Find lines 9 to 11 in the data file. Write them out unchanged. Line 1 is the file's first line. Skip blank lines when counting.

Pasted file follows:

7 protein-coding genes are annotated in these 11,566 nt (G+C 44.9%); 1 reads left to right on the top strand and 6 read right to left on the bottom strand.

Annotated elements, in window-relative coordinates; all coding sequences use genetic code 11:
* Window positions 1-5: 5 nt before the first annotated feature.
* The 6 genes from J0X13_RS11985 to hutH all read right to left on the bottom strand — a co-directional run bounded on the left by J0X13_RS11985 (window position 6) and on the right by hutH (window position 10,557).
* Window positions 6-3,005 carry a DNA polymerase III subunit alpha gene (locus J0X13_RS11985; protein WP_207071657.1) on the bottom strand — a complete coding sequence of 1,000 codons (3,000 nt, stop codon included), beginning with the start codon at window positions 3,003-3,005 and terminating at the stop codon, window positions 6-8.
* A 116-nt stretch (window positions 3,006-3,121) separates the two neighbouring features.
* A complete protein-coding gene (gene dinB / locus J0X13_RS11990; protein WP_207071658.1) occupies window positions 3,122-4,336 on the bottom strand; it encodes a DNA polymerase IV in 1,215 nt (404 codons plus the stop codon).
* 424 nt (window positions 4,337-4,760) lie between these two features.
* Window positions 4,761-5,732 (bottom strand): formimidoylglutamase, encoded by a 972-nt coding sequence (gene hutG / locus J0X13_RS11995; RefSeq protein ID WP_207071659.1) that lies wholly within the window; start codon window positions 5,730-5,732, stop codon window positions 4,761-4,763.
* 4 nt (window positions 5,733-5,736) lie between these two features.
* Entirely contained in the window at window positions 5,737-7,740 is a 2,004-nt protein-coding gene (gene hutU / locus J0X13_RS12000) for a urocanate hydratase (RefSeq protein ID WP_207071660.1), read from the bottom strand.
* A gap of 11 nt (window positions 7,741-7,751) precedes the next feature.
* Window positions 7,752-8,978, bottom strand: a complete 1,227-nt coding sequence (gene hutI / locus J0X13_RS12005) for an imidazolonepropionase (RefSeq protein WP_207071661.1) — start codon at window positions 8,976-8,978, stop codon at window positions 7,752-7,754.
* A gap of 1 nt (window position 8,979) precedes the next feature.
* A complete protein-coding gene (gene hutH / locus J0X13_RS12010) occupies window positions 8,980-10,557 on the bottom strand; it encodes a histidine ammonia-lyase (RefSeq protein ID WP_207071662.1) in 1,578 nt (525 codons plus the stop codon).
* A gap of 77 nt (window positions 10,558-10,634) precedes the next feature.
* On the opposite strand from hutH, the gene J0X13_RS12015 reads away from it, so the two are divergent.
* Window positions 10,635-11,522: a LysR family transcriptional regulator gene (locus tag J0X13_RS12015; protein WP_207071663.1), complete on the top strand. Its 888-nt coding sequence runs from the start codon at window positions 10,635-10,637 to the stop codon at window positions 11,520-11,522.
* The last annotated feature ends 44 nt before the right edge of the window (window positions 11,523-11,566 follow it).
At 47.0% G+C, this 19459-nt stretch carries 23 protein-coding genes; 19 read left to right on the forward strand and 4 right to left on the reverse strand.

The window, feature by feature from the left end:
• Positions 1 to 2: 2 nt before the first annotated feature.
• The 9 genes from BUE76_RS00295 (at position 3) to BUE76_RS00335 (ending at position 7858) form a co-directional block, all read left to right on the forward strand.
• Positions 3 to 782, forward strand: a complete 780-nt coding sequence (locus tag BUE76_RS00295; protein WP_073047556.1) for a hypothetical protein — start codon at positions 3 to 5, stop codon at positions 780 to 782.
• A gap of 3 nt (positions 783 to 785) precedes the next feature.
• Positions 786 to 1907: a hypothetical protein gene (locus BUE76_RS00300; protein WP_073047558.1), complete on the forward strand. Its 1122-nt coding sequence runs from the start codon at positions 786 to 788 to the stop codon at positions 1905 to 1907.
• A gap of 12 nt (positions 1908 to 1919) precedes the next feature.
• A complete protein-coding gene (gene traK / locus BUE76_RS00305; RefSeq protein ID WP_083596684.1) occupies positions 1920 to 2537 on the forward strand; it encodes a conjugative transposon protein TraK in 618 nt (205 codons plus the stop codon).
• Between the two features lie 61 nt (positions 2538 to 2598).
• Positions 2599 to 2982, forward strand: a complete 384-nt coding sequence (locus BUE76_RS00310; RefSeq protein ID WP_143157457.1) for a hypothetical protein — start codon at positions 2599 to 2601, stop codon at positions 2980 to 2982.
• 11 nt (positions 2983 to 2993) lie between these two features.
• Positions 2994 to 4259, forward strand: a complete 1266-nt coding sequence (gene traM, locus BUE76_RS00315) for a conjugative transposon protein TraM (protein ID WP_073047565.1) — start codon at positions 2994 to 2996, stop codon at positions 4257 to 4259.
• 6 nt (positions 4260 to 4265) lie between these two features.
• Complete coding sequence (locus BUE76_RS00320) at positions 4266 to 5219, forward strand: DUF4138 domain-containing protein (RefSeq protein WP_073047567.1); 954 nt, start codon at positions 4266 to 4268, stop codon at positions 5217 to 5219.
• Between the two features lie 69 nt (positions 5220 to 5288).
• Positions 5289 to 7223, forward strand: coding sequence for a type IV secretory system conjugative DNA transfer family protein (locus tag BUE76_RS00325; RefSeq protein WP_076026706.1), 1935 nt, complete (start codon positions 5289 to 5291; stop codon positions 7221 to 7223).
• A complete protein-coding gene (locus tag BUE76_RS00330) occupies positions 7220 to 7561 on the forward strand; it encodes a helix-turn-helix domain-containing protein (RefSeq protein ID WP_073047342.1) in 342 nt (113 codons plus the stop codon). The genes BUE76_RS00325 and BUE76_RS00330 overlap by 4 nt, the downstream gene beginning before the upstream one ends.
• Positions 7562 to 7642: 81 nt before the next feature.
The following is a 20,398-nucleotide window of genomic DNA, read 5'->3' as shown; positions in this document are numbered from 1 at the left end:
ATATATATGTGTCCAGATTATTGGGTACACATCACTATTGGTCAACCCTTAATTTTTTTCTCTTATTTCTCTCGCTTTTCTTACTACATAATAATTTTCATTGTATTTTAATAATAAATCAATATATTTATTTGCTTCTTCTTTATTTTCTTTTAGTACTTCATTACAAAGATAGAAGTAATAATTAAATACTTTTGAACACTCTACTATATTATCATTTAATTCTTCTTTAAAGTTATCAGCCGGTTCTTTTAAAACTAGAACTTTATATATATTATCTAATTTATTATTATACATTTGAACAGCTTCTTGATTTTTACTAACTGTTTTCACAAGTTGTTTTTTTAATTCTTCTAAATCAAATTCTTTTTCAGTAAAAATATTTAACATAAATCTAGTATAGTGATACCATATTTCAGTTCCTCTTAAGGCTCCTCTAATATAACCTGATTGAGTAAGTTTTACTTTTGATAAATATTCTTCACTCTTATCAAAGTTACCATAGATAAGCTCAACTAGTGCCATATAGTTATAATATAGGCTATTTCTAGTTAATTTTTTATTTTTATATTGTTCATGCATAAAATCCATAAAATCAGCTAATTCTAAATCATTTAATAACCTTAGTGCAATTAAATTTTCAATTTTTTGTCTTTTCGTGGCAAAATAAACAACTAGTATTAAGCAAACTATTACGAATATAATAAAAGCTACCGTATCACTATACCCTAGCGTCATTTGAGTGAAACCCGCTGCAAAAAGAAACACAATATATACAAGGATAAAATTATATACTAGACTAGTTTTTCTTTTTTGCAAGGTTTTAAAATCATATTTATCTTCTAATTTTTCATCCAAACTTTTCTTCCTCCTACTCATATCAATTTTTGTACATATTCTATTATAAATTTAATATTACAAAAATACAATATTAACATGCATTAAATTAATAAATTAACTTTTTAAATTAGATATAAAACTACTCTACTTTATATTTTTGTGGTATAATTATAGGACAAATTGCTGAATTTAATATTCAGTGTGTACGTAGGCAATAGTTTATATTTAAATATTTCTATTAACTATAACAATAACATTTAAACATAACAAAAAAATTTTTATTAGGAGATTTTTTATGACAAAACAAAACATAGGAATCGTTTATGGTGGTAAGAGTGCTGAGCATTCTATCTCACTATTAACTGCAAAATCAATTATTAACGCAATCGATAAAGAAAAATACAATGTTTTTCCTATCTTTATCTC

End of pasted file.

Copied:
* Window positions 4,761-5,732 (bottom strand): formimidoylglutamase, encoded by a 972-nt coding sequence (gene hutG / locus J0X13_RS11995; RefSeq protein ID WP_207071659.1) that lies wholly within the window; start codon window positions 5,730-5,732, stop codon window positions 4,761-4,763.
* 4 nt (window positions 5,733-5,736) lie between these two features.
* Entirely contained in the window at window positions 5,737-7,740 is a 2,004-nt protein-coding gene (gene hutU / locus J0X13_RS12000) for a urocanate hydratase (RefSeq protein ID WP_207071660.1), read from the bottom strand.